Vet school celebrates 50 years

A vet is a short word for veterinarian, an animal doctor. This year, Massey University in Palmerston North is celebrating 50 years since it opened the Veterinary school. Tomorrow, the school will celebrate this occasion with a day of speakers and a dinner.

Before 1963, any New Zealander wanting to be a vet usually went to a university in Australia. However, in 1963 Massey began training vets in New Zealand. That year, there were 32 students studying for a five-year Bachelor of Veterinary Science degree. Today there are more than 500 students studying Veterinary Education at different levels including PhD. It is still the only university in New Zealand with a veterinary programme.

The school has a teaching hospital for small animals like dogs and cats, and another hospital for horses. These hospitals have all the equipment you would find in a hospital for people: x-ray, ultra-sound and so on. At the farm clinic, students learn about farm animals like sheep, cattle, deer and goats. Students also learn how to care for injured wildlife, like penguins covered in oil.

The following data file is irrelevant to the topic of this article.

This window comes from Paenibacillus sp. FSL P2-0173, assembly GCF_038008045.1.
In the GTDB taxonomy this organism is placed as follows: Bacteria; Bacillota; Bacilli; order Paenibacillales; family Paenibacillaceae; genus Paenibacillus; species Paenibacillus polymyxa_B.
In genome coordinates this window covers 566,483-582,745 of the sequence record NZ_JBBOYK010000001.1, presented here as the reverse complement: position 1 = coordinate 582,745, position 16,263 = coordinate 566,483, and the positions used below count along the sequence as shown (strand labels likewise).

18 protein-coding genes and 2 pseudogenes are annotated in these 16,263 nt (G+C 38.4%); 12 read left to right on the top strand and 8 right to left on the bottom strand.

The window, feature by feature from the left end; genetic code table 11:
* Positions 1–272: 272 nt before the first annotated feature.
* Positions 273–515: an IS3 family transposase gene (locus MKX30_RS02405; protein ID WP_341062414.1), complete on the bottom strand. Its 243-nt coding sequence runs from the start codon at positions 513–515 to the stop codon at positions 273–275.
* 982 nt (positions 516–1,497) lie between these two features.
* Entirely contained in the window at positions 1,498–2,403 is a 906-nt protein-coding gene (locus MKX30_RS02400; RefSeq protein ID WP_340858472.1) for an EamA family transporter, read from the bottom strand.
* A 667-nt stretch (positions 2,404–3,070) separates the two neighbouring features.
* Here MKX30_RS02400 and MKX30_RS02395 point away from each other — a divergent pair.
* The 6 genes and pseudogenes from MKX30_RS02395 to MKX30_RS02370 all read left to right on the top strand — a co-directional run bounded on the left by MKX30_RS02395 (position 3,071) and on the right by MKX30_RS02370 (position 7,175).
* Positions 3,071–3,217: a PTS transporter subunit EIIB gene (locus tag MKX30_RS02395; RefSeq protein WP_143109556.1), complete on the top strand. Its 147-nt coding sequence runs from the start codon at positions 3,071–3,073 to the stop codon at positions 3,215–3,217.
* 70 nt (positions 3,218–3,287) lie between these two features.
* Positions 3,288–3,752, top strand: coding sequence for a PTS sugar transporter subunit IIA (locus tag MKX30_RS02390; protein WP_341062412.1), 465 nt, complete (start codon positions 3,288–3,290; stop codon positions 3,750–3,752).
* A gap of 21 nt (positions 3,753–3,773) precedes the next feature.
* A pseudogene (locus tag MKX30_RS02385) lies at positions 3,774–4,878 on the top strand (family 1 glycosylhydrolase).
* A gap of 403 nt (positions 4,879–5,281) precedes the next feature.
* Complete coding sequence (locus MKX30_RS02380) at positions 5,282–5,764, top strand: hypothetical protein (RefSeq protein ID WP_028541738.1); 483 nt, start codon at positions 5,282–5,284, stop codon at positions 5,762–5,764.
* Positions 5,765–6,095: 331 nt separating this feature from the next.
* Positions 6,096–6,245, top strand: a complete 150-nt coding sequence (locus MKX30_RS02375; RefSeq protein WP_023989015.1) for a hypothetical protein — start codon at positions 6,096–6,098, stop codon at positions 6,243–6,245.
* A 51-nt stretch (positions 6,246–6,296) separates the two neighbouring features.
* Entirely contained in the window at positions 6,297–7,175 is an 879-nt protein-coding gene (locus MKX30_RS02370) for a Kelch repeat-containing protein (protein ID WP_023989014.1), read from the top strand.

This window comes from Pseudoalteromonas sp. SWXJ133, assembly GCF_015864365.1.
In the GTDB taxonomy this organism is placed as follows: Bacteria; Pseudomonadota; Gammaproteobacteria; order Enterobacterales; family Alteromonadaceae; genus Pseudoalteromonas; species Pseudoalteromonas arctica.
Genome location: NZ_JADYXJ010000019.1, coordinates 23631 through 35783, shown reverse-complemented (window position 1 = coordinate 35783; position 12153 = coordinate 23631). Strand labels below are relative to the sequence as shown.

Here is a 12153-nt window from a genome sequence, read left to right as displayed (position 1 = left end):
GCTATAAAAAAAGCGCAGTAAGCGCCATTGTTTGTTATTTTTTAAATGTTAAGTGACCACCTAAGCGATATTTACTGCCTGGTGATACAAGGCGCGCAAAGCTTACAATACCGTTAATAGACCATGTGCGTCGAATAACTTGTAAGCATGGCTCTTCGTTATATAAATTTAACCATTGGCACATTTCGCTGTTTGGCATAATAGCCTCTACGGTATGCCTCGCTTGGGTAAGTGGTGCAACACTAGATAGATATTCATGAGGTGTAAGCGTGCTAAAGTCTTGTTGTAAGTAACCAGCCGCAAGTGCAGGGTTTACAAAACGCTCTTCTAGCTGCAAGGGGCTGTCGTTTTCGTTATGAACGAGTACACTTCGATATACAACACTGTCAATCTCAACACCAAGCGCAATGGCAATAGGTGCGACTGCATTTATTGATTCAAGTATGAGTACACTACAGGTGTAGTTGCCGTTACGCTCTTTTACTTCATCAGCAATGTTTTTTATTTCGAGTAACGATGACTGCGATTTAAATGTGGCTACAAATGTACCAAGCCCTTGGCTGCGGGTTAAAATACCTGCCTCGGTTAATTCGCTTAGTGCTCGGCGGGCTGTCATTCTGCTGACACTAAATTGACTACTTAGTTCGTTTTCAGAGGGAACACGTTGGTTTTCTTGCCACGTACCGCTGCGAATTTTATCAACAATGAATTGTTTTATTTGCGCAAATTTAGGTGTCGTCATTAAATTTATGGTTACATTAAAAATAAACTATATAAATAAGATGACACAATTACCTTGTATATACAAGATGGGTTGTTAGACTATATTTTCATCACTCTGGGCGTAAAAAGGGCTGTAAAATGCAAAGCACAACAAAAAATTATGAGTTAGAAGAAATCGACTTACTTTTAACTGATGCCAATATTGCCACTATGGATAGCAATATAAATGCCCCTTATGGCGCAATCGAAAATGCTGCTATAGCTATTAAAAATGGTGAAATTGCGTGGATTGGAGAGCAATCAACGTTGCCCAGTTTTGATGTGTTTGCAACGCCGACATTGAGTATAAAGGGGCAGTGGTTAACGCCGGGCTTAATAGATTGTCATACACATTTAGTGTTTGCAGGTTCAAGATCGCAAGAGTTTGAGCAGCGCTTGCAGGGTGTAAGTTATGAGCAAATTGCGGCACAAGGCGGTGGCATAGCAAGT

New Zealand is an agricultural country so we need vets to look after farm animals. We also need vets for horse racing which is a popular entertainment. Many families have a pet and vets are needed to keep pets healthy.

Listen to April 27th 2013 to hear more about birds covered in oil.

Vocabulary

• and so on – more things like that, etc
• clinic – a medical building, part of a hospital
• cattle – cows and bulls
• wildlife – animals in a natural environment e.g. living in a forest
• injured – hurt in an accident
• agricultural – animal farming

Grammar

Plurals: sheep, deer, cattle do not add ‘s’ for plural. Singular of ‘cattle’ is ‘cow’ or ‘bull’ or ‘a cattle beast’






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